Warner: We've seen that in the KIPP schools, for example.

Hickenlooper: Lots of them. And you could stagger-- there are systems whereby -- or so it's been argued to me -- that you can stagger when the school-- when teachers come in so that not all the teachers come in right at the start of the school day. Some come in an hour or two later and stay later, so that you have study halls in that first hour and that last hour of school for a large number of the kids where individual teachers or teaching assistants can monitor and maintain order and make sure everyone's studying, but-- So, you still have the same amount of teacher work in the day, but the day is an extra hour and a half or two hours longer, right?

There's a reform that doesn't need new tax dollars, doesn't need additional money, and yet might have a significant outcome. Again, you'd have to work with our teachers and make sure that teachers see the benefit of this and work with them and figure out a way that it makes their lives better. But, you know, when I just anecdotally talk to some teachers, a lot of teachers would like to come in to school a little later and stay a little later. That would be something they would embrace.

Warner: Governor, thanks so much.

Hickenlooper: It's always a pleasure.

Warner: Democrat John Hickenlooper is Governor of Colorado. We speak with him regularly at the State Capitol. And we had one more question for him, whether or not he had a new year's resolution. Turns out he does.

Hickenlooper: I've always said-- there's always no more than five feet between myself and disaster and that's the distance from my foot to my mouth. So, one of my resolutions is to be a little more thoughtful before I speak. But, see, in answering your questions, I've already broken that resolution.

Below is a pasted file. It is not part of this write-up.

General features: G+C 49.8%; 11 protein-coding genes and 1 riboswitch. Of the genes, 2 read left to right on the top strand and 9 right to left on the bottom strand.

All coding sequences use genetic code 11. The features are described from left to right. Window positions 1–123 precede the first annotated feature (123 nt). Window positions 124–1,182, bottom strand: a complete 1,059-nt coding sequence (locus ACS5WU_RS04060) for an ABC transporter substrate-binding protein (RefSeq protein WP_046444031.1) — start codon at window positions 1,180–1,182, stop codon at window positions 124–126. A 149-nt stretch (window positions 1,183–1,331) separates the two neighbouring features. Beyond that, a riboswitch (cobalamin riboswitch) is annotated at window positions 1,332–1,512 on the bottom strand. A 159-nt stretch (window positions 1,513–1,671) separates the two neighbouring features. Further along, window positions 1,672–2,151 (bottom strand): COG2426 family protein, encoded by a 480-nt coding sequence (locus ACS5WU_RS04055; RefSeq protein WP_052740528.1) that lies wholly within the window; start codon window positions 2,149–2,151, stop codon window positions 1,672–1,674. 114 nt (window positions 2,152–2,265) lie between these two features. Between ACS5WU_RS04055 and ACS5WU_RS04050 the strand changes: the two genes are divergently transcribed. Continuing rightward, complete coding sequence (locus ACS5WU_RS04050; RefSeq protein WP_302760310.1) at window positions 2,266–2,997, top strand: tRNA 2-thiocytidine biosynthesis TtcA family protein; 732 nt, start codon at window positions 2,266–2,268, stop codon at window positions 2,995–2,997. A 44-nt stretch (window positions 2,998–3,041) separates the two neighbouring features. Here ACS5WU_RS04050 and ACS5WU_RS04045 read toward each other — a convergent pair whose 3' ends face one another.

Warner: But what's an example where you put your foot in your mouth in 2011?

Hickenlooper: Oh, you know, luckily I have this incredibly short memory, so I can't really remember, but trust me, you won't have to look far to past broadcasts to find places where the foot has found-- there have been footprints on my teeth.

Warner: But it is true, that that's been something-- seriously, though, that that's been a learning curve in the first year of the job?

Hickenlooper: Absolutely. I mean, I think that when you're in the governor's chair and you really are trying to bring people together, right -- I think this necessity for compromise right now has never been greater and someone's kind of got to assume the role of a fair witness and is going to listen to both sides -- you can't speak too soon. You have to hold your opinion. If you get out there too soon in a polarizing discussion, you kind of poison the well and you leave yourself with less ability to find compromise and bring the two sides together.